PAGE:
Opinion / Berlin Fang

California's new racial discrimination

By Berlin Fang (China Daily) Updated: 2014-02-25 08:15

California's new racial discriminationIn January, US Senator Ed Hernandez of California proposed an amendment to repeal part of California's Proposition 209, which, enacted in 1996, ended the long-standing state affirmative action programs in education, public employment and government contracting.

Affirmative action was a legislative solution introduced in the 1960s to counteract institutionalized discrimination. Although signed into law by president John F. Kennedy, it was actually enforced by president Richard Nixon, who regarded it as "an almost hopeless holding action at best" as he did not want "to have the goddamn country blow up" when riots were tearing many US cities apart.

Supporters of the SCA-5 amendment to the article relating to public education, which would allow colleges in California to employ affirmative action, argue that since Proposition 209 was passed, the decline in the enrollment of minority students at University of California schools-especially black students-has been dramatic.

However, methods such as affirmative action only help politicians earn quick and easy political scores-hence their enthusiasm for them-they are really manifestations of the streetlight effect, a type of observational bias where people only look for whatever they are searching by looking where it is easiest.

Assigning a quota to a specific group for college admittance is the easier thing to do, compared to the considerably tougher task of systematically removing the hurdles to fairness and equality in the more formative years of an individual's growth, especially when it comes to the resources that are committed to primary and secondary education. Such efforts do not show immediate results for political gains.

Using affirmative action for college admission causes more issues than those it is designed to address. Racial quotas are used by colleges to increase student diversity, but if diversity is gained by sacrificing principles such as equality, we have reason to doubt the true value of such diversity. A society should not reward things a person cannot change, such as skin color, it is better to reward things a person can change, such as commitment, perseverance, creativity and hard work.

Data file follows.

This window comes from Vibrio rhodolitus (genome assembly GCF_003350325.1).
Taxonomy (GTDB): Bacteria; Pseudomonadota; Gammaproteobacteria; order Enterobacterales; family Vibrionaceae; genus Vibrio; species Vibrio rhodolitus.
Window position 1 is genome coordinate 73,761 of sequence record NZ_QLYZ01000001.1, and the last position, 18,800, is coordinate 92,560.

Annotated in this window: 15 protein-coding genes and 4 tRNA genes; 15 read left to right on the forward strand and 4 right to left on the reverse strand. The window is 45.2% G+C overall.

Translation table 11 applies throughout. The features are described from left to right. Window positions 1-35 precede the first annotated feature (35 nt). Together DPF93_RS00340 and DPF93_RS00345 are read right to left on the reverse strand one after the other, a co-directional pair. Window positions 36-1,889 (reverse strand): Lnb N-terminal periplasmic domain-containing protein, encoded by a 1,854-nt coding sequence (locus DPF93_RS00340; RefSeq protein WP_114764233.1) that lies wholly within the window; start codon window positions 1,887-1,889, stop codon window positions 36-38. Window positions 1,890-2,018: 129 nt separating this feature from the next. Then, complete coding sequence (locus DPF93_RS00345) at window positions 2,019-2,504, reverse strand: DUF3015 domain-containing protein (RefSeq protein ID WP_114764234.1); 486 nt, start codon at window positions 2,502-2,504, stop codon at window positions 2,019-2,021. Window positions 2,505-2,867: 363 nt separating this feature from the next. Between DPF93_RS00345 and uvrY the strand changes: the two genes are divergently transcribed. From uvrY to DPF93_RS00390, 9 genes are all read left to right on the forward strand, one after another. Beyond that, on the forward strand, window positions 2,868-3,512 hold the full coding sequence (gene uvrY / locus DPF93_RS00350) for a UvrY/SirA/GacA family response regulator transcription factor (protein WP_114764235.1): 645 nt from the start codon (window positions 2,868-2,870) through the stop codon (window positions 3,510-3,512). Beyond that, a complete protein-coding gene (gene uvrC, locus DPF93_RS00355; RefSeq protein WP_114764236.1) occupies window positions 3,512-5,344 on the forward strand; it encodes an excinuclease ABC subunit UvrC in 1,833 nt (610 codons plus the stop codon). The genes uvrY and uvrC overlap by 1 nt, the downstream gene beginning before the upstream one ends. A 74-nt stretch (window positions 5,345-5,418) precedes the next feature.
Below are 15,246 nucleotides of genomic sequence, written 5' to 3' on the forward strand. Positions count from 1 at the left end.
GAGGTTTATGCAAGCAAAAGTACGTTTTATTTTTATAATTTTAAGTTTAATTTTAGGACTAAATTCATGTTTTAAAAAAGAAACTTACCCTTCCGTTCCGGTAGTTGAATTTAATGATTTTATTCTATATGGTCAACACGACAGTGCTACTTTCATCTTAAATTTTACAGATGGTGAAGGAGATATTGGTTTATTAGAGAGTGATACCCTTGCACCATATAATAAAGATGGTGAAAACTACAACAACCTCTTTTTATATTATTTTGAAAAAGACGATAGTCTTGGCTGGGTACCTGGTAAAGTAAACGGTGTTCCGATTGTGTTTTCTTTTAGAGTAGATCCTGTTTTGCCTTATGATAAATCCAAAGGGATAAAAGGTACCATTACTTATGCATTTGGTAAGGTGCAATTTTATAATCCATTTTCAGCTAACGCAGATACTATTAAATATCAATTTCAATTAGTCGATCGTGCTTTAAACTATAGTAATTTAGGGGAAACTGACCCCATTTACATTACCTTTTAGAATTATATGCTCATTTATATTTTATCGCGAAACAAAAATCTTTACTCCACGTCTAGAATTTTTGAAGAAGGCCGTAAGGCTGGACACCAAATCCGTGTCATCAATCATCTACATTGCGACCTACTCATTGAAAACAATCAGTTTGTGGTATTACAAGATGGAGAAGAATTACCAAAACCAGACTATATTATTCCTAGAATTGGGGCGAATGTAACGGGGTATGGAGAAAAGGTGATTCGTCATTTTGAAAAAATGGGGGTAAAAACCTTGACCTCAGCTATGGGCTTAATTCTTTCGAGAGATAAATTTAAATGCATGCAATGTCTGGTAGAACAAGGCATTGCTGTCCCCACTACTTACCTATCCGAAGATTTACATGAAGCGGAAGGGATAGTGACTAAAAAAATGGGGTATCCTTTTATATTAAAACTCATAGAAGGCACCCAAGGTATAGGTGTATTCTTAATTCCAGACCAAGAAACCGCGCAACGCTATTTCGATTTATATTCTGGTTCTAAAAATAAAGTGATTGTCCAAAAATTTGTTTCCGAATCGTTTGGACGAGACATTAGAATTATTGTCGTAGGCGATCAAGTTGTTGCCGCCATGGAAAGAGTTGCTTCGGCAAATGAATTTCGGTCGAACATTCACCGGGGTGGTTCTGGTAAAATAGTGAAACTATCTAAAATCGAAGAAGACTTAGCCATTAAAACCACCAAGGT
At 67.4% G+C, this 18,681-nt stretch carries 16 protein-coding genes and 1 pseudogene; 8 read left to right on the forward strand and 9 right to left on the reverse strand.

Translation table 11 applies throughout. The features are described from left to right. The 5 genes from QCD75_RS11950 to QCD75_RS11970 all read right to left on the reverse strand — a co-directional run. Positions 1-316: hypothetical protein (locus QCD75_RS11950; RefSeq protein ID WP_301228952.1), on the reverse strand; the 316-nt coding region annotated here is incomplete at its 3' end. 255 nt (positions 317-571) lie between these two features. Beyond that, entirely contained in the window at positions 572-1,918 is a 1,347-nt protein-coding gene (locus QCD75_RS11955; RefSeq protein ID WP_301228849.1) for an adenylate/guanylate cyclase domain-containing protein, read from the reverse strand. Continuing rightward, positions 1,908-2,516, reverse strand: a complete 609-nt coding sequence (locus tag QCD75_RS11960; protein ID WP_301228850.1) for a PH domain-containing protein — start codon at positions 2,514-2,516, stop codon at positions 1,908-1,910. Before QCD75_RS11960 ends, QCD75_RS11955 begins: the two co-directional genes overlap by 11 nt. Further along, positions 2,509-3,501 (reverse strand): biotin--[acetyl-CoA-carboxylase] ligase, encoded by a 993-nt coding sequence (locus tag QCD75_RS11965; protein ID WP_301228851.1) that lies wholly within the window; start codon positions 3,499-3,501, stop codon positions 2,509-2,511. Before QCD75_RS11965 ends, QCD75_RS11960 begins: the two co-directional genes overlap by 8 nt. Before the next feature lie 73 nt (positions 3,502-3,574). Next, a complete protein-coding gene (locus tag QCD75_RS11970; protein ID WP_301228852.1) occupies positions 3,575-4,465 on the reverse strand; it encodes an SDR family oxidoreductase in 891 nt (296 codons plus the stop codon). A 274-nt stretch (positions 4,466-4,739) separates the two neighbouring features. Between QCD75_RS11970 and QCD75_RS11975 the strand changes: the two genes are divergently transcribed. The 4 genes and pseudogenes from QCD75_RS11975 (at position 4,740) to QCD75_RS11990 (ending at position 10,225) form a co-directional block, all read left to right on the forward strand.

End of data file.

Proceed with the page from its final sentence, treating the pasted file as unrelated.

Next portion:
Cases such as Fisher vs University of Texas should have taught us that affirmative action has an innate irony, that members of certain groups are actually held back so that members of other groups can have a head start in the game. Qualified members from "majority" groups lose out in college admissions due to point systems that automatically award bonus points for "minority groups", even though, as Ben Carson so eloquently argues in the Washington Times, a child raised by accomplished parents from a minority group may get extra help while a white child from a problematic family is penalized, even if the latter has overcome greater adversity.

SCA-5 would unfairly punish Asian-Americans. It creates new wrongs for one group in order to sustain the illusion of paying for past wrongs done to other groups.

It is condescending to assume that some groups are not as competitive as others, which is racial discrimination of a new kind. Rather than privileges automatically enjoyed because of belonging to a particular group, personal character, hard work and other qualities within an individual's control should be the only factors determining educational competition. California's SCA-5 amendment means taking a significant step back in time.

Instead of going backwards, other states should be going in the opposite direction and copying California's Proposition 209. Affirmative action should be banned and real interventions should be made to help each and every child, from any group, to have an equal chance of being competitive. To achieve true fairness, a society should start from the obvious and be fair to everyone.

The author is a US-based instructional designer, literary translator and columnist writing on cross-cultural issues.


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